In 2007, Gaskell applied for the position of Observatory Director at the university. The search committee's email exchanges reveal that Gaskell was the leading candidate for the job until faculty discovered that Gaskell was an evangelical Christian who had spoken publicly about the theory of evolution. Even though Gaskell does not describe himself as a "creationist," the search committee debated his religious beliefs and quizzed him about how his beliefs affected his work.
The Civil Rights Act bans employer discrimination on the basis of religion, but Gaskell's attorney, Frank Manion, said it is rare to find such plentiful evidence of discrimination. When Manion told Gaskell to expect a FedEx package containing UK's relevant documents, Gaskell said he was expecting a few pieces of paper: "And to my amazement there were maybe 200, 300 pages of paper in that envelope, and just about the only thing they were talking about is my religious beliefs." In one email, Gaskell's lone defender protested that Gaskell's qualifications far outweighed his competitors': "The real reason we will not offer him this job is because of his religious beliefs."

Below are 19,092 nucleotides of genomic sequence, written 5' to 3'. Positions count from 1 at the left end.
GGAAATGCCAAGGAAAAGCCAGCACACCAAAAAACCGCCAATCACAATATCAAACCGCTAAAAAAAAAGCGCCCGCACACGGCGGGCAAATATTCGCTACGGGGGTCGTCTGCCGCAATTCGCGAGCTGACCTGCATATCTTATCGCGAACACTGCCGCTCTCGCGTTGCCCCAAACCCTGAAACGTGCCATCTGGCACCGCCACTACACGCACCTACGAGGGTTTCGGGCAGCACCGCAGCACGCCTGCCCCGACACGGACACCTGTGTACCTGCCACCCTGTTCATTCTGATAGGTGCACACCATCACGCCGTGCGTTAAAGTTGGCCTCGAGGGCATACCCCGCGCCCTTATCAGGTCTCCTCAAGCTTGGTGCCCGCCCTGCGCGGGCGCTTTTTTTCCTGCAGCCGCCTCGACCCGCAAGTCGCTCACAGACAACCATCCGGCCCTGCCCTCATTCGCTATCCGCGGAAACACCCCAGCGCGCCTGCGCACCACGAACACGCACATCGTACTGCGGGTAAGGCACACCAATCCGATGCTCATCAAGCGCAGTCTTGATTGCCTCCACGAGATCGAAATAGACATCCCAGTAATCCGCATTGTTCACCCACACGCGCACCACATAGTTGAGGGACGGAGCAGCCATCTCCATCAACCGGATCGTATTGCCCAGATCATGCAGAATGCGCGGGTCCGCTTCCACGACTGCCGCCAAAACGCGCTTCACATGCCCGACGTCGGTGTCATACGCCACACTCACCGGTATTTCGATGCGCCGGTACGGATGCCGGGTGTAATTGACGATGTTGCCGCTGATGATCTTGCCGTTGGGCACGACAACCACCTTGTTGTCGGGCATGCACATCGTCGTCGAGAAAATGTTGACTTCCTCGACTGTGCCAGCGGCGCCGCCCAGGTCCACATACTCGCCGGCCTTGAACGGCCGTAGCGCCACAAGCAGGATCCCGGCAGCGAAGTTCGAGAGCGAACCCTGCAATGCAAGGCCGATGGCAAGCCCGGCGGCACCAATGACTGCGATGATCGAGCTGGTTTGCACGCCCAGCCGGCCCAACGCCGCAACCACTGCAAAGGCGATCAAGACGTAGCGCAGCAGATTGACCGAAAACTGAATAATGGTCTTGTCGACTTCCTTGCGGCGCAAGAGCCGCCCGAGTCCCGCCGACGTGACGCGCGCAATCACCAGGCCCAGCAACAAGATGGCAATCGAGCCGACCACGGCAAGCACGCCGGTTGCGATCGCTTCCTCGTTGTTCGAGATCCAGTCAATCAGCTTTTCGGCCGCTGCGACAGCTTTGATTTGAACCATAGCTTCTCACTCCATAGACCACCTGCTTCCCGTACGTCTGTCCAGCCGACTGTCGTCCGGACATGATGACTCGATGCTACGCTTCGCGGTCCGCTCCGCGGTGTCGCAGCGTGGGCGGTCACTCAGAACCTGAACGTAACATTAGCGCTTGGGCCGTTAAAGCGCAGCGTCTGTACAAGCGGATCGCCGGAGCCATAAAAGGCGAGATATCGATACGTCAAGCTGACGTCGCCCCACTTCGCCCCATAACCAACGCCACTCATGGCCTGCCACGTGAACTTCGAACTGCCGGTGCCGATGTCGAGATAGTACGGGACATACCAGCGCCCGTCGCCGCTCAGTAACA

Gaskell hopes that his case will increase academic freedom and make people realize, "It is intellectually OK to be a Christian. . . . There are many scientists who are Christians and I am not unusual. In fact I regard myself as a very ordinary scientist and a very ordinary Christian."